Out of the 52 Sundays of the year, 34 are Sundays in Ordinary Time. When we reach these '34' weeks, we know that the Church's year is drawing to a close. During these final weeks, the Church focuses on what are called 'the Last Things': that is, those realities that we associate with the end of the world.
All that God has created is good. The first reading says that God loves all his creatures; otherwise he would not have made them. How then can we hate anything? The gospel brings before us a man who, according to the thinking of the time, was evil and despised.READ MORE
Last Sunday's liturgy presented us with the importance of prayer and the need to persevere in prayer. In today's gospel reading we are presented with the right attitude towards prayer and the nature our prayer should take. This is seen in the parable Jesus gave of two men, a Pharisee and a tax collector who went up to the temple to pray. The Pharisee prayed from his heart proudly listing out all the good he has been doing. His prayer was directed to himself and not God. The Pharisee did not really go to pray he went to inform God about how good and righteous he was. He was rather singing his own praises (2 Cor 10:18). He was almost demanding God to admire and approve of him. At the end his prayer he was rejected.READ MORE
The liturgy of today invites us to reflect on the enormous power in prayer to accomplish results and change events and situations that seem impossible. It emphasizes the need to persevere especially when it appears to be a delay in getting answers to our prayer. Therefore, to experience the power of prayer we must persevere in praying and never give up.READ MORE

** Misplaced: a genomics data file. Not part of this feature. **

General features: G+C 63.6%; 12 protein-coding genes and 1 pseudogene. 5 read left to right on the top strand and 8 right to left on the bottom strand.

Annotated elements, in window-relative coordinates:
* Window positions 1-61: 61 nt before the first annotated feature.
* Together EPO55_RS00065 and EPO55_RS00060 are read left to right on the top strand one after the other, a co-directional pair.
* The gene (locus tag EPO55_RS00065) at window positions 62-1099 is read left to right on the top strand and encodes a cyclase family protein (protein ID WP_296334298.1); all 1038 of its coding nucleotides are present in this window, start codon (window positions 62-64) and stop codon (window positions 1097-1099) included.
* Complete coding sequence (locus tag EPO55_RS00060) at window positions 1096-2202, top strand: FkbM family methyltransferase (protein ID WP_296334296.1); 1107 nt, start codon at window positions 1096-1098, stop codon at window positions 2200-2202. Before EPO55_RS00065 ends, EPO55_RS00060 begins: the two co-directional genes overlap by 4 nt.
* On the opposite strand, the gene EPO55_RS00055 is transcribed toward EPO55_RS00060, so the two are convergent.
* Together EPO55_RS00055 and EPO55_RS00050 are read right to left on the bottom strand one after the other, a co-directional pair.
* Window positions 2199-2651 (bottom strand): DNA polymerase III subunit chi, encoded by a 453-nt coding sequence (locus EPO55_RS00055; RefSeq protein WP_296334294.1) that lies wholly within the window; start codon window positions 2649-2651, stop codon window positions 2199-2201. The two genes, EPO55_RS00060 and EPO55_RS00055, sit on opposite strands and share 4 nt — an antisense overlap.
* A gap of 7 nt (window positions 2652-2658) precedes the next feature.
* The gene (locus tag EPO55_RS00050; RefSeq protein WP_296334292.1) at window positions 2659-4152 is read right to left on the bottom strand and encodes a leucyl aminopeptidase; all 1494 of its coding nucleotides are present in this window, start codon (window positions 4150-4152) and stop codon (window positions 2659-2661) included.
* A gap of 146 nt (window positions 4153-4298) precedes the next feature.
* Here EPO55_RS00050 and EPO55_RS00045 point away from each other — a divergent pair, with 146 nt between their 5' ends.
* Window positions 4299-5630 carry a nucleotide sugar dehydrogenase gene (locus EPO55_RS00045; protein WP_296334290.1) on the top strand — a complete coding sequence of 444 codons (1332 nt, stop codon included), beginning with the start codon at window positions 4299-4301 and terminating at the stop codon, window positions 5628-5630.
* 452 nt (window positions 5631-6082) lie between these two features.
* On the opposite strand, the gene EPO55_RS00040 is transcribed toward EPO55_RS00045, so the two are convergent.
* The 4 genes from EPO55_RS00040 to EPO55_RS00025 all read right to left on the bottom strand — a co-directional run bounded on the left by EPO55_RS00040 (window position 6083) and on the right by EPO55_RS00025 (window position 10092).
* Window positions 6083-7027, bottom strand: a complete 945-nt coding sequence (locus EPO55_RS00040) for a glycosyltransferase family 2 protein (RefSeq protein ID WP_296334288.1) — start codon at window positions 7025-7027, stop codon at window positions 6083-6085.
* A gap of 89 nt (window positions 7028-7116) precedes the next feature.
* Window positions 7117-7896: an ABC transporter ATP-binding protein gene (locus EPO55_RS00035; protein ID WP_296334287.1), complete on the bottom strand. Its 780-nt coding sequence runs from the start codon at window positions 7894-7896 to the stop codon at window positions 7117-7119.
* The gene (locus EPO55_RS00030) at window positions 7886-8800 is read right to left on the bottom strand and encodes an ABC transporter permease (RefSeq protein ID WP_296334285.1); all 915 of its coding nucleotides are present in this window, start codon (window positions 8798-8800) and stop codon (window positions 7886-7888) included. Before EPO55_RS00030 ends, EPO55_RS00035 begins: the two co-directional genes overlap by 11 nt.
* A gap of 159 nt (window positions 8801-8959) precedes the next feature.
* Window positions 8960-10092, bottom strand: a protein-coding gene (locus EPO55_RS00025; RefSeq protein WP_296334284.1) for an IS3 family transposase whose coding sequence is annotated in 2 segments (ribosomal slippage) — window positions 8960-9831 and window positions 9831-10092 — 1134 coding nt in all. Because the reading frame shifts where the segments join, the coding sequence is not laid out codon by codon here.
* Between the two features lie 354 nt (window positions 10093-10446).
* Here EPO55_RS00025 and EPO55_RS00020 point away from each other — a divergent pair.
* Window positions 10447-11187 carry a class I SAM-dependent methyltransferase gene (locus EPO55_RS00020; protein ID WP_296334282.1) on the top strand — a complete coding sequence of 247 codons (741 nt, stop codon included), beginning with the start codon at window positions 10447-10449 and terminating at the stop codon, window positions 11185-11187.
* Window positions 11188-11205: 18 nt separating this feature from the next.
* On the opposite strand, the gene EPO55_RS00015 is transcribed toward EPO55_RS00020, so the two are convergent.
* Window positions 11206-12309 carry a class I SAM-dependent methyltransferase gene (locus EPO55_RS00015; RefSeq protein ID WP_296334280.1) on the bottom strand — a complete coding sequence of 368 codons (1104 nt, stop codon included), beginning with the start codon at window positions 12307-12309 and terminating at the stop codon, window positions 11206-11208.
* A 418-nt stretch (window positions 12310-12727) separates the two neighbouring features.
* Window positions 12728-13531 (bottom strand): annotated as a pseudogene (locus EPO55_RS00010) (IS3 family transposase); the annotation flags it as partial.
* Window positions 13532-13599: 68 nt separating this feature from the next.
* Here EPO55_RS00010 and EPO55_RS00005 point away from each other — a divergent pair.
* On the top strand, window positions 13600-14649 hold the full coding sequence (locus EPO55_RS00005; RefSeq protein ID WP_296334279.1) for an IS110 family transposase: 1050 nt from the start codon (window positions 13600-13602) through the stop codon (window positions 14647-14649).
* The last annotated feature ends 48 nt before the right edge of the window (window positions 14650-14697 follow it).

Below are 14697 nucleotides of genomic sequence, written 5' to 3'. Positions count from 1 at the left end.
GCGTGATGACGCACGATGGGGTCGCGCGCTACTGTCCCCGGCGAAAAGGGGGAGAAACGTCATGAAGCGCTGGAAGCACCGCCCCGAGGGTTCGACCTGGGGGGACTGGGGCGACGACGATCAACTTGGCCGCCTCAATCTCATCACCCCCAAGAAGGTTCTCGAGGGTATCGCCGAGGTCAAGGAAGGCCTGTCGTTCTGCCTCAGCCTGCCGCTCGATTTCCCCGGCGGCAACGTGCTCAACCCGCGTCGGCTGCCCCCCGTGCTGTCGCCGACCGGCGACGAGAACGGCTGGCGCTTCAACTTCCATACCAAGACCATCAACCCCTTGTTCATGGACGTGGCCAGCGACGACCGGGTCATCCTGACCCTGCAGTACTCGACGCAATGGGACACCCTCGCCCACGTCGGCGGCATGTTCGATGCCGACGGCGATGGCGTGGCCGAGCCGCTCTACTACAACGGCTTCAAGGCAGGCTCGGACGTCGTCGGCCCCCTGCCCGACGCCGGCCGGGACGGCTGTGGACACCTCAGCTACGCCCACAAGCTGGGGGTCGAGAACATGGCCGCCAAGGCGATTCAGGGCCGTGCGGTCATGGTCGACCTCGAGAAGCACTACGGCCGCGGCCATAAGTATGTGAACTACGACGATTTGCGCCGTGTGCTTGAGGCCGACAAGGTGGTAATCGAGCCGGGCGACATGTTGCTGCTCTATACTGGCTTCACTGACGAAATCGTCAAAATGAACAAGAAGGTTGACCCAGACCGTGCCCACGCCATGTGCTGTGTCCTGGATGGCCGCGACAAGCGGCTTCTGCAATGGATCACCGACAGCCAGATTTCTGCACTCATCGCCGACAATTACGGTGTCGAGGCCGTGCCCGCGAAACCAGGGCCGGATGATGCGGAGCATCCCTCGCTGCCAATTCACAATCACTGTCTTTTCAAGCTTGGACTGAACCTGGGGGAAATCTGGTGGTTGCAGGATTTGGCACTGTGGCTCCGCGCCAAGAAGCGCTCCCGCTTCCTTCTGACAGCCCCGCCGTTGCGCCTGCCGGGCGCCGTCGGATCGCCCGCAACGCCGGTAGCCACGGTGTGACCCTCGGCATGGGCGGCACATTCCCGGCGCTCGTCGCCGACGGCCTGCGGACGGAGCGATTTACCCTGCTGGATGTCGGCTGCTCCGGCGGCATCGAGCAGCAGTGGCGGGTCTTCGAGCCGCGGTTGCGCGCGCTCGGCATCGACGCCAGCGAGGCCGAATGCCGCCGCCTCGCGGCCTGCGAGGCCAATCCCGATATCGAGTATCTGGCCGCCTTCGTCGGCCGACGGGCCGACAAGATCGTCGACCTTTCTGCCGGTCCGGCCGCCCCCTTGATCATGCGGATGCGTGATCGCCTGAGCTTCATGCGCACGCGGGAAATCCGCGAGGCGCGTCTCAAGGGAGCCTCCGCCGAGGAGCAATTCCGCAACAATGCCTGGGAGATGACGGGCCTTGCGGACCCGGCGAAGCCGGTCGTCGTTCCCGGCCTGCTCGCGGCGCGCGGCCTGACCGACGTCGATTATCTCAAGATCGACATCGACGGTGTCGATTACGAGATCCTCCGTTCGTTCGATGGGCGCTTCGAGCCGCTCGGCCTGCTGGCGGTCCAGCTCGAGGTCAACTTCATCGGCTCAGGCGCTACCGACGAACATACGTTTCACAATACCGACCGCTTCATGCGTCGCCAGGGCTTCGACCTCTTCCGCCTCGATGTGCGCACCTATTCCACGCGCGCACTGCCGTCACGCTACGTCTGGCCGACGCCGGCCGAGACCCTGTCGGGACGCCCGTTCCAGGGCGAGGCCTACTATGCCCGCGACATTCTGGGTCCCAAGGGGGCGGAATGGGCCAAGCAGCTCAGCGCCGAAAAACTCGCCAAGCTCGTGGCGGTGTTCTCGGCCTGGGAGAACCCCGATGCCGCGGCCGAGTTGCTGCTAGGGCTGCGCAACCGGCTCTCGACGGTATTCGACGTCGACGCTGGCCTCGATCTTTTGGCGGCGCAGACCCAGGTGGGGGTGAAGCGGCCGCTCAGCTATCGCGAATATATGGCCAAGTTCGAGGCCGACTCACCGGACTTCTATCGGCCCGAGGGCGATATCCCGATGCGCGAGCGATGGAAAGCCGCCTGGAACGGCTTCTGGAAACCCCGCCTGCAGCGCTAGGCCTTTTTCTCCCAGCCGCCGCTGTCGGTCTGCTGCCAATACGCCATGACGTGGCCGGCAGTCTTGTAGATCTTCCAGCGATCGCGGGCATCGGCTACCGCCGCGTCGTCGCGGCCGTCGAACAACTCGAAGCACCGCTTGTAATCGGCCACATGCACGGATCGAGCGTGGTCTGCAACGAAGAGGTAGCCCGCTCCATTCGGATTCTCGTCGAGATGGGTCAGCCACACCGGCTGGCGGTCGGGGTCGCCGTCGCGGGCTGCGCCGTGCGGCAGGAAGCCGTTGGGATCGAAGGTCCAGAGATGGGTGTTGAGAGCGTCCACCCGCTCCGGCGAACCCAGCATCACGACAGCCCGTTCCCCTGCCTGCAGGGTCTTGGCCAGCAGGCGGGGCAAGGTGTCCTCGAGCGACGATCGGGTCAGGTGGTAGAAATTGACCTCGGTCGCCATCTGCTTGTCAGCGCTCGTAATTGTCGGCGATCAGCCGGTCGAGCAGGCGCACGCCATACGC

Deacon J. Michael Woiwode was ordained in October 2011 for the Diocese of Bismarck in North Dakota. There he served in the St. Leo Parish in Minot, North Dakota until he and his wife, Marionand their youngest daughter, Michaela, decided to move here to Lake Havasu City in 2015.
On Sunday, October 23rd he will be officially installed at the 10:30 am Mass as a deacon in the Diocese of Phoenix and assigned to Our Lady of the Lake Parish. Deacon Jim Trant will be here as representative from Bishop Olmsted’s Office for the installation. Please welcome Deacon J. Michael Woiwode to his ministry here. All are invited to join his installation at the 10:30 am Mass on October 23rd.
Today's readings focus on God's ability to heal. In our first reading, we see God cleansing Naaman of leprosy. Because of this cleansing, Naaman comes to recognize the God of Abraham as the one true God and commits himself to God. In today's gospel, we see Jesus heal ten lepers, one of them returns to Jesus, to show him his thanks and devotion. So Jesus tells him "stand up and go, your faith has saved you". Then the psalm show us that God's healing power is not limited to physical ailments. God's healing power extends to his power to save us. Through God's actions, he makes salvation known to us and heals us by revealing to us, his justice, kindness and faithfulness. Our second reading speaks to us of his spiritual healing. As a living God his words and actions are not chained down; they are available to everyone. Timothy also tells us that if we persevere with Jesus, we will reign with him, and if we accept Jesus, but at times are unfaithful to him, he still remains faithful to us.READ MORE
The theme linking today’s three readings is faith. He dialogued and questioned God; Why do you let me see ruin; why must I look at misery? Destruction and violence are before me; there is strife and clamorous discord.”(Hbk.1:2-3). The Lord tells the prophet to wait and to have faith (Hbk. 2:4). The faith which enables the righteous their confidence, believed in God’s justice and patience in awaiting their great reward. St. Paul quotes these words (Rom 1:17; Gal 3:11; Heb. 10:38) to confirm his teaching that humanity receives justification and supernatural life through faith in Christ Jesus.READ MORE